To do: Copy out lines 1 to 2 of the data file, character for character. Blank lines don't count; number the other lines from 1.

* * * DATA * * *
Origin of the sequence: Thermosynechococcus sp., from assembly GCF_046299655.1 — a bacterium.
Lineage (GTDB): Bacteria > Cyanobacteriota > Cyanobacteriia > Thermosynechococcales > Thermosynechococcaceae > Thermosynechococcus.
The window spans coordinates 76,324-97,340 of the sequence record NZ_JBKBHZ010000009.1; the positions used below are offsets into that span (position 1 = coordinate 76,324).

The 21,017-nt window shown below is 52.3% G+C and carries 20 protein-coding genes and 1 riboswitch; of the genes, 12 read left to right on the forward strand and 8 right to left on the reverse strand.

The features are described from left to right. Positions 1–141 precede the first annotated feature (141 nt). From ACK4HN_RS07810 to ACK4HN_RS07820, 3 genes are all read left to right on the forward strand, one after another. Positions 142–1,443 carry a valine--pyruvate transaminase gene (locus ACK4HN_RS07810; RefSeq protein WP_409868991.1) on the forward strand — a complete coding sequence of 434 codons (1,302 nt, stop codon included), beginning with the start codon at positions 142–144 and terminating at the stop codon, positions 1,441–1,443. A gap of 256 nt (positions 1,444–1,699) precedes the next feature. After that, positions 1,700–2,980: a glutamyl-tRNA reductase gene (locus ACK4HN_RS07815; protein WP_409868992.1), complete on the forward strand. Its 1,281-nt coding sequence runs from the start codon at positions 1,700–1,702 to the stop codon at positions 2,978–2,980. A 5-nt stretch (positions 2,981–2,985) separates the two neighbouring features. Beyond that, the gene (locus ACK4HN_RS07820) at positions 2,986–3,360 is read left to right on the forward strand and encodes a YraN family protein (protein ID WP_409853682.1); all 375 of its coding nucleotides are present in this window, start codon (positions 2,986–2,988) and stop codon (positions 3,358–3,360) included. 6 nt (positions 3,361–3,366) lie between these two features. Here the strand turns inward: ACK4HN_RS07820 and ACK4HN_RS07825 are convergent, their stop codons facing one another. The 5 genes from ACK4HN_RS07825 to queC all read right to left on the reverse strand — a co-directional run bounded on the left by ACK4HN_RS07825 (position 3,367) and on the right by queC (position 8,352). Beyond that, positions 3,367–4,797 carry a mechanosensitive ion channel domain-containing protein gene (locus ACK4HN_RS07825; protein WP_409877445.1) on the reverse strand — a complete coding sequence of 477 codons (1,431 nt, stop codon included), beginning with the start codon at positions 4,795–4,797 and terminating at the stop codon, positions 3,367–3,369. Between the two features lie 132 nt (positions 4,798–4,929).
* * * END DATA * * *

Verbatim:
Origin of the sequence: Thermosynechococcus sp., from assembly GCF_046299655.1 — a bacterium.
Lineage (GTDB): Bacteria > Cyanobacteriota > Cyanobacteriia > Thermosynechococcales > Thermosynechococcaceae > Thermosynechococcus.